The shells file contains a list of the shells on the system. Applications use this file to determine whether a shell is valid. See getusershell(3C) . For each shell a single line should be present, consisting of the shell's path, relative to root.
A hash mark (#) indicates the beginning of a comment; subsequent characters up to the end of the line are not interpreted by the routines which search the file. Blank lines are also ignored.
The following default shells are used by utilities: /bin/bash, /bin/csh, /bin/jsh, /bin/ksh, /bin/ksh93, /bin/pfcsh, /bin/pfksh, /bin/pfsh, /bin/sh, /bin/tcsh, /bin/zsh, /sbin/jsh, /sbin/sh, /usr/bin/bash, /usr/bin/csh, /usr/bin/jsh, /usr/bin/ksh, /usr/bin/ksh93, /usr/bin/pfcsh, /usr/bin/pfksh, /usr/bin/pfsh, and /usr/bin/sh, /usr/bin/tcsh, /usr/bin/zsh, and /usr/sfw/bin/zsh.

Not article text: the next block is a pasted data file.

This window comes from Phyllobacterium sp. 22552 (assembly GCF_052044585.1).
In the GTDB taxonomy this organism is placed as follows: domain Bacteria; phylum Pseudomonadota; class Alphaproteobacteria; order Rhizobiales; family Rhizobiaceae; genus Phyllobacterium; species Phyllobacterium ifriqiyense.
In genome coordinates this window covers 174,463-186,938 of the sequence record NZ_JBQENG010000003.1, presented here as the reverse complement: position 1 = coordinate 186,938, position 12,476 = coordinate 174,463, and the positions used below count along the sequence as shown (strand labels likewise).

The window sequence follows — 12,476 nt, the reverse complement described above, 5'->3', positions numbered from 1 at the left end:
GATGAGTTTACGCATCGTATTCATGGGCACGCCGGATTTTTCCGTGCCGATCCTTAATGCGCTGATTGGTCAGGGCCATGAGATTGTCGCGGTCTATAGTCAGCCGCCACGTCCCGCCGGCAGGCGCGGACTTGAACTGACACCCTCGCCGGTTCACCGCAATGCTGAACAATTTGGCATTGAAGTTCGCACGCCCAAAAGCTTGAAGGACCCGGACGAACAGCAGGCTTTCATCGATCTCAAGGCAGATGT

The /etc/shells file overrides the list of valid shells on the system. For each shell, a single line should be present consisting of the shell's absolute path. A hash mark (#) indicates the beginning of a comment; subsequent characters up to the end of the line are not interpreted. Blank lines are also ignored.
Applications can access the list of shells through getusershell (3C) . If /etc/shells is not present, the default list of valid shells is:
Invalid shells in /etc/shells could cause unexpected behavior, such as being unable to log in by way of ftp(1).
list of shells on system